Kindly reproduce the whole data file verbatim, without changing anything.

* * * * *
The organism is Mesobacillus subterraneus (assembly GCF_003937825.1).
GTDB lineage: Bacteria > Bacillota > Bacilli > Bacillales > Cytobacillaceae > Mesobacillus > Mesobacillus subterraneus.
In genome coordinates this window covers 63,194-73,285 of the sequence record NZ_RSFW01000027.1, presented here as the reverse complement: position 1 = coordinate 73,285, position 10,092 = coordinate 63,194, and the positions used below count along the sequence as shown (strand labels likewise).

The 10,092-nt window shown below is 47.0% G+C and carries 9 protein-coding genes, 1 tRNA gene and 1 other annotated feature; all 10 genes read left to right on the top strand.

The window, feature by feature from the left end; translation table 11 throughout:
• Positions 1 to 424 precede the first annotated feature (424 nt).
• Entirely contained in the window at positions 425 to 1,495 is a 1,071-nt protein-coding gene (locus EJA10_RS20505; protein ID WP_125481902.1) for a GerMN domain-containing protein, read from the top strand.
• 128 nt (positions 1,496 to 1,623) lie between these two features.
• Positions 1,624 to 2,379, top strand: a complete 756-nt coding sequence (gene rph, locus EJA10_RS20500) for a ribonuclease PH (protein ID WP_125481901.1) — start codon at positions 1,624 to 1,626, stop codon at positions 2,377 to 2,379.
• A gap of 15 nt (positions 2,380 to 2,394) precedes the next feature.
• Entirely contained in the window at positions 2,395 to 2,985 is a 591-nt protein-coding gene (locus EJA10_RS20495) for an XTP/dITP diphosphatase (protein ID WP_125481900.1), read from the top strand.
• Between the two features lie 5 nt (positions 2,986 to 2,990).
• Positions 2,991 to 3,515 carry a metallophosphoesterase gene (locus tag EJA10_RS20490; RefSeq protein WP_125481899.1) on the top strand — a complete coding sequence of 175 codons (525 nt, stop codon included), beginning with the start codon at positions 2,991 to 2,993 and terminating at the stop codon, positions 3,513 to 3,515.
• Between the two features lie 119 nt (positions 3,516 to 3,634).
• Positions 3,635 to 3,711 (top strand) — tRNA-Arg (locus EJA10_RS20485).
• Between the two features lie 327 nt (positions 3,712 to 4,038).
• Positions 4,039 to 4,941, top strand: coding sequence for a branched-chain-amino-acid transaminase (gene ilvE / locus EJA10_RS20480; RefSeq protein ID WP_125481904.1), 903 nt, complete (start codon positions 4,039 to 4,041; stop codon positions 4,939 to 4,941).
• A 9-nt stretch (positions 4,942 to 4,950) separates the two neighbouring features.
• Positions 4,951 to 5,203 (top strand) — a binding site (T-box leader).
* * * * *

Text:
The organism is Mesobacillus subterraneus (assembly GCF_003937825.1).
GTDB lineage: Bacteria > Bacillota > Bacilli > Bacillales > Cytobacillaceae > Mesobacillus > Mesobacillus subterraneus.
In genome coordinates this window covers 63,194-73,285 of the sequence record NZ_RSFW01000027.1, presented here as the reverse complement: position 1 = coordinate 73,285, position 10,092 = coordinate 63,194, and the positions used below count along the sequence as shown (strand labels likewise).

The 10,092-nt window shown below is 47.0% G+C and carries 9 protein-coding genes, 1 tRNA gene and 1 other annotated feature; all 10 genes read left to right on the top strand.

The window, feature by feature from the left end; translation table 11 throughout:
• Positions 1 to 424 precede the first annotated feature (424 nt).
• Entirely contained in the window at positions 425 to 1,495 is a 1,071-nt protein-coding gene (locus EJA10_RS20505; protein ID WP_125481902.1) for a GerMN domain-containing protein, read from the top strand.
• 128 nt (positions 1,496 to 1,623) lie between these two features.
• Positions 1,624 to 2,379, top strand: a complete 756-nt coding sequence (gene rph, locus EJA10_RS20500) for a ribonuclease PH (protein ID WP_125481901.1) — start codon at positions 1,624 to 1,626, stop codon at positions 2,377 to 2,379.
• A gap of 15 nt (positions 2,380 to 2,394) precedes the next feature.
• Entirely contained in the window at positions 2,395 to 2,985 is a 591-nt protein-coding gene (locus EJA10_RS20495) for an XTP/dITP diphosphatase (protein ID WP_125481900.1), read from the top strand.
• Between the two features lie 5 nt (positions 2,986 to 2,990).
• Positions 2,991 to 3,515 carry a metallophosphoesterase gene (locus tag EJA10_RS20490; RefSeq protein WP_125481899.1) on the top strand — a complete coding sequence of 175 codons (525 nt, stop codon included), beginning with the start codon at positions 2,991 to 2,993 and terminating at the stop codon, positions 3,513 to 3,515.
• Between the two features lie 119 nt (positions 3,516 to 3,634).
• Positions 3,635 to 3,711 (top strand) — tRNA-Arg (locus EJA10_RS20485).
• Between the two features lie 327 nt (positions 3,712 to 4,038).
• Positions 4,039 to 4,941, top strand: coding sequence for a branched-chain-amino-acid transaminase (gene ilvE / locus EJA10_RS20480; RefSeq protein ID WP_125481904.1), 903 nt, complete (start codon positions 4,039 to 4,041; stop codon positions 4,939 to 4,941).
• A 9-nt stretch (positions 4,942 to 4,950) separates the two neighbouring features.
• Positions 4,951 to 5,203 (top strand) — a binding site (T-box leader).